By layering different two-dimensional materials, physicists at the University of Basel have created a novel structure with the ability to absorb almost all light of a selected wavelength. The achievement relies on a double layer of molybdenum disulfide. The new structure's particular properties make it a candidate for applications in optical components or as a source of individual photons, which play a key role in quantum research. The results were published in the scientific journal Nature Nanotechnology.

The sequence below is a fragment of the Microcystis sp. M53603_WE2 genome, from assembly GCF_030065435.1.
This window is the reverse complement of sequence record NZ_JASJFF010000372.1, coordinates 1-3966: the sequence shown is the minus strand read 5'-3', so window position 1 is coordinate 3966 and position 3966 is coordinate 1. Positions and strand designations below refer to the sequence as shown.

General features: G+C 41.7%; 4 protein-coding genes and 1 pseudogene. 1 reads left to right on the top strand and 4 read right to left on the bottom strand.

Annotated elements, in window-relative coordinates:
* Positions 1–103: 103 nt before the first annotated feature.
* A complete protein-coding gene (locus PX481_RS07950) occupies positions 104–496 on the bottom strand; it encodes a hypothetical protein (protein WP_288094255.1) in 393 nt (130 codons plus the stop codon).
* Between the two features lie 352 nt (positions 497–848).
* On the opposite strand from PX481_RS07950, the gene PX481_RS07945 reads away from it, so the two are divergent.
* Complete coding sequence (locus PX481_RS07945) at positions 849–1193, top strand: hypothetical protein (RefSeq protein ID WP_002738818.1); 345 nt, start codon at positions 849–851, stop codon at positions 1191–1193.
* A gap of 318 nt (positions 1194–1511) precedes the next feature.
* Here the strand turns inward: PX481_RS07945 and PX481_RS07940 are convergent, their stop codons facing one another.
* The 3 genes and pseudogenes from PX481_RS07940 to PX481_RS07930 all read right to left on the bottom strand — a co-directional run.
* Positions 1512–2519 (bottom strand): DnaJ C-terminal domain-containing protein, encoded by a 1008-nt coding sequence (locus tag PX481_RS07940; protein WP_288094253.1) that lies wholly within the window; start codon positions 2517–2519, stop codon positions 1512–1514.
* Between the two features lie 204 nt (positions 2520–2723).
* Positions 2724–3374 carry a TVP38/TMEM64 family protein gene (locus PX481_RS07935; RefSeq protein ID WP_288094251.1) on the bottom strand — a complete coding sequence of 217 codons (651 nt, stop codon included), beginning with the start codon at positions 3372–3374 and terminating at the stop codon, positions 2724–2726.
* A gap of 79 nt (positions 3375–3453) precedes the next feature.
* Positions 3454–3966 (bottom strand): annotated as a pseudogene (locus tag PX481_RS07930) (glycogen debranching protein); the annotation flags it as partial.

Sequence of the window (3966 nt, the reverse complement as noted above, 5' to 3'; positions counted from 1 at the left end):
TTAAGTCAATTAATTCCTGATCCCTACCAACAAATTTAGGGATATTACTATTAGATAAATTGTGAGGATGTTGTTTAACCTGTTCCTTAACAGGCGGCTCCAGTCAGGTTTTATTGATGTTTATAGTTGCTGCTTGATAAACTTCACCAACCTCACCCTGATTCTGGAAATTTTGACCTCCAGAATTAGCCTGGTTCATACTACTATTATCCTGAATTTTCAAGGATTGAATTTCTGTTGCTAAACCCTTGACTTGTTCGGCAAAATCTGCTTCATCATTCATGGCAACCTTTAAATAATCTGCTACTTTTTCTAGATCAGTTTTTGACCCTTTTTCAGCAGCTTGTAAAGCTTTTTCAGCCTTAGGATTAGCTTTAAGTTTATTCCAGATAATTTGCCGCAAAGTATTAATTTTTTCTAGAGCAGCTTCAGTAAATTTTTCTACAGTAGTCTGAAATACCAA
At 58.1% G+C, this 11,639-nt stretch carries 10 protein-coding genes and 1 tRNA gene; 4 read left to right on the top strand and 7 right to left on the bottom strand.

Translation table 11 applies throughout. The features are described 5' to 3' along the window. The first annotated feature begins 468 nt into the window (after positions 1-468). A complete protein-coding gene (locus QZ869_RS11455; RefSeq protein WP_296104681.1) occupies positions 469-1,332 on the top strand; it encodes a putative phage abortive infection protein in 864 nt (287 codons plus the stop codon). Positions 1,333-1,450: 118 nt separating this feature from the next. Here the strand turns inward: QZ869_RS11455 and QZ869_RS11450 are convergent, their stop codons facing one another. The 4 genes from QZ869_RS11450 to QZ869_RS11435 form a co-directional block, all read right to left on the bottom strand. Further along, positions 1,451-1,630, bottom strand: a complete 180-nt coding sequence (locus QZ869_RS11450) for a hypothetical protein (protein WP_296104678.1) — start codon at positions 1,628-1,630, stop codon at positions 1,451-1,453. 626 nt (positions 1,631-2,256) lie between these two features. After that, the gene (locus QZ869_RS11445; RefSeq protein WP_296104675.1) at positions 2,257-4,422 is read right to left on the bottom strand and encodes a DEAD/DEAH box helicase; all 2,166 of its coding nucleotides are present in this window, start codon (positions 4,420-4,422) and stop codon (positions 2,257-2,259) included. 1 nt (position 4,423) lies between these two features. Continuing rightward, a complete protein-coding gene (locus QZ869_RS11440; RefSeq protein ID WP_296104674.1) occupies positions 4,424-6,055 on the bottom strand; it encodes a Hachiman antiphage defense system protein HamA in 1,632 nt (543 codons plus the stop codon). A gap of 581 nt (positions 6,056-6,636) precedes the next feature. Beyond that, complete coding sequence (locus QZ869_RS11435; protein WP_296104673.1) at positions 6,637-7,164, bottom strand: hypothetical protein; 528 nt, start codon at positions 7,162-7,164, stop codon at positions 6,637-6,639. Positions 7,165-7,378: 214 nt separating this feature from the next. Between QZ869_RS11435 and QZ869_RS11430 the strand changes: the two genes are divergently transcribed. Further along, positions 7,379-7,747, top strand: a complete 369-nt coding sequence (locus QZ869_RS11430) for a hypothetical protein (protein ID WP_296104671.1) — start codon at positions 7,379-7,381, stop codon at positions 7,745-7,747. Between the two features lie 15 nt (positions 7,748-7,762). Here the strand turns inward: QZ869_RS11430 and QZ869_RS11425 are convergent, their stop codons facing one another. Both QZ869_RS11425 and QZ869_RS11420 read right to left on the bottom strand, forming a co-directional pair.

Novel two-dimensional materials are currently a hot research topic around the world. Of special interest are van der Waals heterostructures, which are made up of individual layers of different materials held together by van der Waals forces. The interactions between the different layers can give the resulting material entirely new properties.

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